ABBEY'S BOOKSELLER PICK ----- Normally I hate novels where contemporary writers take characters from classic books and imagine a life for them beyond the pages of the original. So I'm not sure why I picked this one up, as it follows the life of Charlotte Lucas, Lizzy Bennet's best friend in Jane Austen's Pride & Prejudice - but it was a surprisingly fine read! I've always had a sneaking sympathy for Charlotte, who married the bumbling Rev. Collins in order to have a place of her own, if not actually a life of her own. This novel picks up her life a few years after her marriage, when she has a daughter but has lost a son, when the numbing incompatability with her husband is slowly wearing her down. Charlotte decides to take a more active role in the parish, and in doing so meets Mr Travis, a tenant farmer. Travis is quiet and thoughtful, and they begin to appreciate each other's company. Sensible Charlotte will never be anything but, yet in this friendship she begins to understand there is another way the heart may live… The voice of Charlotte is rendered believably, the dreadful Lady Catherine de Bourgh is further realised, and even Mr Collins is given some depth. I enjoyed this very much (and it gave me an excuse to go back to the beloved original!) Lindy Jones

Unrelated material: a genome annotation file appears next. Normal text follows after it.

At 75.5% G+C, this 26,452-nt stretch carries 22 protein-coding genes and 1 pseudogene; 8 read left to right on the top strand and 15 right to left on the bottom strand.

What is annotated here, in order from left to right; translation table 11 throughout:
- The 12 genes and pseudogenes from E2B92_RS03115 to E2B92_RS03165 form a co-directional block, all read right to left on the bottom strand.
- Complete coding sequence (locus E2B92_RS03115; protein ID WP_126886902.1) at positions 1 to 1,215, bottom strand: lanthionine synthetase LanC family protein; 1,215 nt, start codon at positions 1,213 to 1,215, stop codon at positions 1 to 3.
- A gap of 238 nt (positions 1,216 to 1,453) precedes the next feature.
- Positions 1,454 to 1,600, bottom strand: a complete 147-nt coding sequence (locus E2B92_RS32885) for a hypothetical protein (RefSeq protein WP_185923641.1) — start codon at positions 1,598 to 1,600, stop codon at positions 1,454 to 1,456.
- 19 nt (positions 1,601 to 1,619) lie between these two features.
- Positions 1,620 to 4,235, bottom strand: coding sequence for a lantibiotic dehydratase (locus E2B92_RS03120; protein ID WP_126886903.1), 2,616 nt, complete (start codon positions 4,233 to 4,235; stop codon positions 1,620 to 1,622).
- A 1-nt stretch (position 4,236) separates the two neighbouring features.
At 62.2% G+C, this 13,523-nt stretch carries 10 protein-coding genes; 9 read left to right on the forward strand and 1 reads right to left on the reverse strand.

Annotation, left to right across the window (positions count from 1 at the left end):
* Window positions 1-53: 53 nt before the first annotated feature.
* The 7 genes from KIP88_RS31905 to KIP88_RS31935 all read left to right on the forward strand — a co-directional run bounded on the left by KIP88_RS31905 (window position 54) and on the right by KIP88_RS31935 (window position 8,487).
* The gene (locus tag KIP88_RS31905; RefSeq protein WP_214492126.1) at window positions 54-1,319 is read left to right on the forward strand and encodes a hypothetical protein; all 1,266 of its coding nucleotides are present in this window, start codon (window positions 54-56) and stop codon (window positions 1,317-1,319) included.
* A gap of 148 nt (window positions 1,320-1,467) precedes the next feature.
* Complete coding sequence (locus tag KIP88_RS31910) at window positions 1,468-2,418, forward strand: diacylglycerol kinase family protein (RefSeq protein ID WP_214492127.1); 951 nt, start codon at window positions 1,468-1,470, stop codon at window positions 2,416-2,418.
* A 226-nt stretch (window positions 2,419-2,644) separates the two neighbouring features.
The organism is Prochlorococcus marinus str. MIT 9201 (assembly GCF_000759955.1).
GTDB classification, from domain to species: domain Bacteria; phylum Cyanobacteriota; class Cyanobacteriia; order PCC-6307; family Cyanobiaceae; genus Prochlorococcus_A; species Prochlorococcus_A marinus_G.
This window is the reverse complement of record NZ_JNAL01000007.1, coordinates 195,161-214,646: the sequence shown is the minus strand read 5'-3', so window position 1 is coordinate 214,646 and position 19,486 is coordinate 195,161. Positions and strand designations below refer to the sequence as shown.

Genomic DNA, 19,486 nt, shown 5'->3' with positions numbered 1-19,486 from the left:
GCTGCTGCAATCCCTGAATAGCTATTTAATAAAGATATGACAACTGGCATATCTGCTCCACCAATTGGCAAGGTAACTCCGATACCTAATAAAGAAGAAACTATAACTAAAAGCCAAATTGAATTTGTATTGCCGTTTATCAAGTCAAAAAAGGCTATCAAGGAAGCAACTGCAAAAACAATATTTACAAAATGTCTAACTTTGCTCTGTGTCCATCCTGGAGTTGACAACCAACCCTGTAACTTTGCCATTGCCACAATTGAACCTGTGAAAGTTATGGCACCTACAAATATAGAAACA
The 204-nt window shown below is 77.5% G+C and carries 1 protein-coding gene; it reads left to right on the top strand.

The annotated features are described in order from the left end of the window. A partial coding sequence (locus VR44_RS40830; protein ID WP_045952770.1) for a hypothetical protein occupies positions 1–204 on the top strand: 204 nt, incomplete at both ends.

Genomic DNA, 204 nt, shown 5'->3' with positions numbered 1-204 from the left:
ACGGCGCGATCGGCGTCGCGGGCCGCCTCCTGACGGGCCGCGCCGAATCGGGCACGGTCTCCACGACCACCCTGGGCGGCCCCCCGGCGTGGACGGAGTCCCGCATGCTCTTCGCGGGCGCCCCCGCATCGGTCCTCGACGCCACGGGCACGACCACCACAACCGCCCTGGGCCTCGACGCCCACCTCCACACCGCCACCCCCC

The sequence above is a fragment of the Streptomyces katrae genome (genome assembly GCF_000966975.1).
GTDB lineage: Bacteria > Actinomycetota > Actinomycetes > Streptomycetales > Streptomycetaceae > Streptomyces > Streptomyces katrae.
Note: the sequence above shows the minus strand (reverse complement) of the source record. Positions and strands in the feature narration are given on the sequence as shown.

In this Pride and Prejudice-inspired novel, not everyone has the luxury of waiting for love. Charlotte Collins knows this well . . .
Charlotte Collins, nee Lucas, is the respectable wife of Hunsford's vicar, and sees to her duties by rote: keeping house, caring for their adorable daughter, visiting parishioners and patiently tolerating the lectures of her awkward husband and his condescending patroness, Lady Catherine de Bourgh.
Intelligent, pragmatic and anxious to escape the shame of spinsterhood, Charlotte chose this life: an inevitable one so socially acceptable that its quietness threatens to overwhelm her. Then she makes the acquaintance of Mr Travis, a local farmer and tenant of Lady Catherine.
In Mr Travis' company, Charlotte feels appreciated, heard and seen. For the first time in her life Charlotte begins to understand emotional intimacy and its effect on the heart-and how breakable that heart can be. With her sensible nature confronted and her own future about to take a turn, Charlotte must now question the role of love and passion in a woman's life, and whether they truly matter for a clergyman's wife.